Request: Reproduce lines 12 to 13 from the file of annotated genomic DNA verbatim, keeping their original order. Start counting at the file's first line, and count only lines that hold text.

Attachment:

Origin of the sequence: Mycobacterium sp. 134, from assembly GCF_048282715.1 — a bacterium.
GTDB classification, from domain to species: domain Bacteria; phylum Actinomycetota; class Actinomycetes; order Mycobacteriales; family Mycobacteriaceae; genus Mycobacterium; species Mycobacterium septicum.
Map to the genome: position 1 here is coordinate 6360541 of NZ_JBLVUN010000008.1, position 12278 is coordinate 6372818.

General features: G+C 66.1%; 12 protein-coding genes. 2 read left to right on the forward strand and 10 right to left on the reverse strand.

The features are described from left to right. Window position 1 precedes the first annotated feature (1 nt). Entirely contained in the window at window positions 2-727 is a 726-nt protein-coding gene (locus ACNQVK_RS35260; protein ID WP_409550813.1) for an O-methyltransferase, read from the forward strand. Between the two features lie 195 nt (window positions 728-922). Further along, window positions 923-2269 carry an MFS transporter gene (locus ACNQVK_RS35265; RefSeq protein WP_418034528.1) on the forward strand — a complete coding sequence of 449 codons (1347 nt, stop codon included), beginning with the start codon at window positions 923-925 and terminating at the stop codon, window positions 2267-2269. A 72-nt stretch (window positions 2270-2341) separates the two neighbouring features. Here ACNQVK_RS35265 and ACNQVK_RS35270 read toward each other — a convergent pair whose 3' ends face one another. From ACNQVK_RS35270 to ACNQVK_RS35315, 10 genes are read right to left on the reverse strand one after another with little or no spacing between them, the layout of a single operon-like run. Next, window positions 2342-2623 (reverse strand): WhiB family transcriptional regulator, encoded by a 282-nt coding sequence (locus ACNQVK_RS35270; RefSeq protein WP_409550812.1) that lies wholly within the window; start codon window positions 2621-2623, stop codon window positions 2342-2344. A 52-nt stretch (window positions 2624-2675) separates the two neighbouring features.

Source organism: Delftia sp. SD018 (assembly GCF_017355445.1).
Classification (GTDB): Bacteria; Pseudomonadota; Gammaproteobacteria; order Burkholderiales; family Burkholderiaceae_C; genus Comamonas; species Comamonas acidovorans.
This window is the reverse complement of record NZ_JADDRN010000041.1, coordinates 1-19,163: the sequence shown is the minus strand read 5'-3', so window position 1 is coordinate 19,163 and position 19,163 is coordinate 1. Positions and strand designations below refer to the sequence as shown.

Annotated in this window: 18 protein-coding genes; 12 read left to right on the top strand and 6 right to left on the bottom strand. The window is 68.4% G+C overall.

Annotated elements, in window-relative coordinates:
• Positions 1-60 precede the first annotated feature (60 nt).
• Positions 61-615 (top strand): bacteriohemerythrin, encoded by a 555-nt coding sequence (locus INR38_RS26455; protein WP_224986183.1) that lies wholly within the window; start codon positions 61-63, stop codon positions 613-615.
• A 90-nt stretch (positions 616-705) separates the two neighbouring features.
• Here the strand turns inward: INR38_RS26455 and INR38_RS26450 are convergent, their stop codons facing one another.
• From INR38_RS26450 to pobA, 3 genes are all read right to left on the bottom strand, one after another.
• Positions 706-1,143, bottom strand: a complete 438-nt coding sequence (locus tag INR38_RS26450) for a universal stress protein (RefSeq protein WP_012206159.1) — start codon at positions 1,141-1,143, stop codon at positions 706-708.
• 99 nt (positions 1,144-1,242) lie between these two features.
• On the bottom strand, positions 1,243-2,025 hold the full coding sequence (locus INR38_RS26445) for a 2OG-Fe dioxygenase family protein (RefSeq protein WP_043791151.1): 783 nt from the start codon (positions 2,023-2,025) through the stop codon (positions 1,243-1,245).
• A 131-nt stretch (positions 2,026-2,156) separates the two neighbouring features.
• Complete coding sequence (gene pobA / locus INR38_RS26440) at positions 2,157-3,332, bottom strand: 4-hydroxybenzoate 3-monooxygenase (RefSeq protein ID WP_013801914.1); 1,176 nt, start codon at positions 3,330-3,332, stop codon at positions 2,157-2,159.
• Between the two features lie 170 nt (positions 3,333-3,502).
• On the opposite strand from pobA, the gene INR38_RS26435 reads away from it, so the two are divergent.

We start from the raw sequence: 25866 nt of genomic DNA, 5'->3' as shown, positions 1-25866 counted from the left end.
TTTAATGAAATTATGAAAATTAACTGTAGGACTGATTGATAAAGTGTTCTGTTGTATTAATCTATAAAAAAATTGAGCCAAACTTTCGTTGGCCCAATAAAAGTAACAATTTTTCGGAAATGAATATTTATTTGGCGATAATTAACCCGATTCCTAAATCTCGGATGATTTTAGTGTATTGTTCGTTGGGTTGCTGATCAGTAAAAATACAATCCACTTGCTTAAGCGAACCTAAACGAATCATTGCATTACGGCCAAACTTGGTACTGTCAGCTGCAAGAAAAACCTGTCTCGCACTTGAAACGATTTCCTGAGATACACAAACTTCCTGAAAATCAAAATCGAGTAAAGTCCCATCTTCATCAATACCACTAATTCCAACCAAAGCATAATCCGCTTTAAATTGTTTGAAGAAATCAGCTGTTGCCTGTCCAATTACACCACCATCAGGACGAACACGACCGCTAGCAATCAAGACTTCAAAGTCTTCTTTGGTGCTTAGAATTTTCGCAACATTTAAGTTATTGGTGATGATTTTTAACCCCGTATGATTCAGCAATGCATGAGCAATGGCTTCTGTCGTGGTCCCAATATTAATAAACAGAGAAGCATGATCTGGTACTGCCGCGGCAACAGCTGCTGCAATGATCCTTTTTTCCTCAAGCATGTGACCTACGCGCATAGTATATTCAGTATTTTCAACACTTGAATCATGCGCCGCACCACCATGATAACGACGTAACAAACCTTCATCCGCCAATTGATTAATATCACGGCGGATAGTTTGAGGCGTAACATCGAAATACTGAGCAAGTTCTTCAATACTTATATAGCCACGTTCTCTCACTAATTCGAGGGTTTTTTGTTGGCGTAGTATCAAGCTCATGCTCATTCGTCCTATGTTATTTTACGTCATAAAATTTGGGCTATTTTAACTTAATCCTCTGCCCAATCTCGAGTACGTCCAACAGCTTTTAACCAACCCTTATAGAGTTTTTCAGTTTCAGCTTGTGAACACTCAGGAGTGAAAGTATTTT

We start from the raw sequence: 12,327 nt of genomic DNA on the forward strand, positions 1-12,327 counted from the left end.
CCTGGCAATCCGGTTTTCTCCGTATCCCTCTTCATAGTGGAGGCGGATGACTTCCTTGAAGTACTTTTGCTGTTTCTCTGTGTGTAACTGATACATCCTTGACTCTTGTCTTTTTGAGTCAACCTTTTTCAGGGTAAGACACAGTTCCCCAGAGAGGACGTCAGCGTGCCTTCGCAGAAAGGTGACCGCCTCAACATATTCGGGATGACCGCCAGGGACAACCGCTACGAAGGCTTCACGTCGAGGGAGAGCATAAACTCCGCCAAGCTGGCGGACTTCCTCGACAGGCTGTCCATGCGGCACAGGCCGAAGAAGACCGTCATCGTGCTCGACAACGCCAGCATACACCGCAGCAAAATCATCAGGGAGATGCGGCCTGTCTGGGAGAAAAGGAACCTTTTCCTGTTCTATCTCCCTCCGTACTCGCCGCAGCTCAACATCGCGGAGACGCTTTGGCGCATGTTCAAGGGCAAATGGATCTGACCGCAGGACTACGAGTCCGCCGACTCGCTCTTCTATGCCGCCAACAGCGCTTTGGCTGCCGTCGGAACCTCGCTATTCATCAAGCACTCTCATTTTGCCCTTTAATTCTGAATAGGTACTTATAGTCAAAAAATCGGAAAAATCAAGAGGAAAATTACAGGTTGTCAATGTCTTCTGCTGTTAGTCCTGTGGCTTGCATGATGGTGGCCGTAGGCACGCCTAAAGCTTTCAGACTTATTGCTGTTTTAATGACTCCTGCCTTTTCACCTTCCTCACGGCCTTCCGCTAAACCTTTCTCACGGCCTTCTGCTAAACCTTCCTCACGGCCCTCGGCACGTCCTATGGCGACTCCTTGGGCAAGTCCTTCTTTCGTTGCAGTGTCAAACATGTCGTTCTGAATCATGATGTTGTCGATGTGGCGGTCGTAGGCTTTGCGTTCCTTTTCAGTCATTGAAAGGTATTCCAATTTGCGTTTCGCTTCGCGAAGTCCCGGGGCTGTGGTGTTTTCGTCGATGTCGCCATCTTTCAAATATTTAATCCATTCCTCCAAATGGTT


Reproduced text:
• Positions 61-615 (top strand): bacteriohemerythrin, encoded by a 555-nt coding sequence (locus INR38_RS26455; protein WP_224986183.1) that lies wholly within the window; start codon positions 61-63, stop codon positions 613-615.
• A 90-nt stretch (positions 616-705) separates the two neighbouring features.